A recent study by Johns Hopkins revealed that medical errors are attributed to approximately 250,000 annual fatalities among patients. Often these deaths are the result of a delay in the diagnosis of some form of cancer. A study from Harvard involving patients admitted to the hospital showed that 17% of the errors that occur in this setting involve diagnosis. Autopsy reports also suggest that nearly 10% of the deceased have a condition that was undetected while they were alive.
Two Recent Examples
Diane C., a 50-year-old, underwent a colonoscopy and her doctor determined that she had a polyp. She was told that the polyp was successfully removed and she expressed relief. The doctor did send a sample of the polyp to a pathologist for examination. The pathologist found that the polyp was cancerous and that some cancer still remained in her colon. This information was mistakenly not received by Diane or her doctor for several years while cancer spread significantly to a point where treatment was futile.
Lisa B. visited her doctor with concerns about a mole that had developed. She saw his nurse practitioner who took a sample and sent it to a pathologist. The pathologist detected cancer; however, this information was not communicated to her or her doctor. Six months later she returned to the doctor because the mole continued to worsen. Her cancer had progressed significantly by this time and she was forced to promptly begin chemotherapy and endure multiple surgeries, which could have been avoided.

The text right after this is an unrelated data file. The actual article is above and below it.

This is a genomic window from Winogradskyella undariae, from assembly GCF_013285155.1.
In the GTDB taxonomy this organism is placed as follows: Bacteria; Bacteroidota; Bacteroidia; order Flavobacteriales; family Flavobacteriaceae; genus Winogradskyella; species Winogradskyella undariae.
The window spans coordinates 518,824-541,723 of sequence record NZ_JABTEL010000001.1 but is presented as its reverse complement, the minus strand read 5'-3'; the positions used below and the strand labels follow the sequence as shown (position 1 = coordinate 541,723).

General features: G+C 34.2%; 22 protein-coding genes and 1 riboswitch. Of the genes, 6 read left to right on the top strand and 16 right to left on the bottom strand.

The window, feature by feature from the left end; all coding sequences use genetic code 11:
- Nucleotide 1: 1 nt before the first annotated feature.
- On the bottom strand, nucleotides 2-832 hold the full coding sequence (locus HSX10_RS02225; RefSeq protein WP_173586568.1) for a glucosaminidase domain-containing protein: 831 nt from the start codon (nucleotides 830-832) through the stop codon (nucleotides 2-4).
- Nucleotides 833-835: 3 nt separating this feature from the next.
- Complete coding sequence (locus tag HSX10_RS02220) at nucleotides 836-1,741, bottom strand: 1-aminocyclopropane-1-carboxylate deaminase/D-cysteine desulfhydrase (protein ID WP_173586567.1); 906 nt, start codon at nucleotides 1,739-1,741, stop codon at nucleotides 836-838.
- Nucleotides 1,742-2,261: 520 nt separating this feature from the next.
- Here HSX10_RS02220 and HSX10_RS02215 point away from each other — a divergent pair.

Importance of Early Detection
Diagnosing cancer early on is critical to successfully treating it. Stage-one cancer is generally considered to be curable. Once cancer spreads to stage-four, life expectancy is less than five years. Roughly 93% of those diagnosed with bowel cancer in the first phase live for more than five years; however, only 7% of those where cancer has developed to an advanced level survive for five years. Based on these types of data, it is not surprising that many of these diagnostic errors lead to cases of medical malpractice.
Most Commonly Diagnosed Forms of Cancer Each Year in the U.S.
Colon / Rectal Cancer
In general, medical mistakes are the third leading cause of fatalities. This is the case despite widespread emphasis within the health care community on ensuring that proper documentation is made. Often there are simply failures in communication between providers who are treating the same patient. Interoperability between the many systems of electronic health records is one key. Some of the leading areas of medicine where diagnostic errors occur include “primary care, pediatrics, emergency medicine, and surgery.”
Medical providers and institutions are developing systems to increase reliability. The majority of the errors occur when the patient is moved from one phase to the next. In both of the instances involving cancer we discussed, the patients had clearly acted properly in seeking treatment. Cancer is clearly among the conditions that must be diagnosed in a timely manner.
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